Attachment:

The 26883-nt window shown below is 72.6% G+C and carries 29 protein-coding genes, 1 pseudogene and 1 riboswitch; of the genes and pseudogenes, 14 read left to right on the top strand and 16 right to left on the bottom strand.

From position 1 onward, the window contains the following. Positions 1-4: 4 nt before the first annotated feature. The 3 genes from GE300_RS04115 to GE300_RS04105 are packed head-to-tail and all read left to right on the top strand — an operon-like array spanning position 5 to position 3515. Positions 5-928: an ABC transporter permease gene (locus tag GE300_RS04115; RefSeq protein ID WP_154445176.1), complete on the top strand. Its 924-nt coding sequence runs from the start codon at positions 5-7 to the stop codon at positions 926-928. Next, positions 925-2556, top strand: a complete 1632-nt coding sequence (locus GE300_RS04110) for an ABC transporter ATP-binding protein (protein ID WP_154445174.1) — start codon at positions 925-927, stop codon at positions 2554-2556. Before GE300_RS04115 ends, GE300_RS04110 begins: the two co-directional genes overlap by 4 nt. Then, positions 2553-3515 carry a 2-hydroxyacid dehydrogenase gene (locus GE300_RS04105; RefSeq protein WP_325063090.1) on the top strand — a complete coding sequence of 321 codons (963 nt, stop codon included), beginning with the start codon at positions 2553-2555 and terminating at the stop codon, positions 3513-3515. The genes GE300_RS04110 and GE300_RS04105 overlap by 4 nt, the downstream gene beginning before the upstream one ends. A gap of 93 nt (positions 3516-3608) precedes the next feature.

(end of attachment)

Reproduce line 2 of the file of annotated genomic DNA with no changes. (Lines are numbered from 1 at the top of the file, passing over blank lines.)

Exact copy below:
From position 1 onward, the window contains the following. Positions 1-4: 4 nt before the first annotated feature. The 3 genes from GE300_RS04115 to GE300_RS04105 are packed head-to-tail and all read left to right on the top strand — an operon-like array spanning position 5 to position 3515. Positions 5-928: an ABC transporter permease gene (locus tag GE300_RS04115; RefSeq protein ID WP_154445176.1), complete on the top strand. Its 924-nt coding sequence runs from the start codon at positions 5-7 to the stop codon at positions 926-928. Next, positions 925-2556, top strand: a complete 1632-nt coding sequence (locus GE300_RS04110) for an ABC transporter ATP-binding protein (protein ID WP_154445174.1) — start codon at positions 925-927, stop codon at positions 2554-2556. Before GE300_RS04115 ends, GE300_RS04110 begins: the two co-directional genes overlap by 4 nt. Then, positions 2553-3515 carry a 2-hydroxyacid dehydrogenase gene (locus GE300_RS04105; RefSeq protein WP_325063090.1) on the top strand — a complete coding sequence of 321 codons (963 nt, stop codon included), beginning with the start codon at positions 2553-2555 and terminating at the stop codon, positions 3513-3515. The genes GE300_RS04110 and GE300_RS04105 overlap by 4 nt, the downstream gene beginning before the upstream one ends. A gap of 93 nt (positions 3516-3608) precedes the next feature.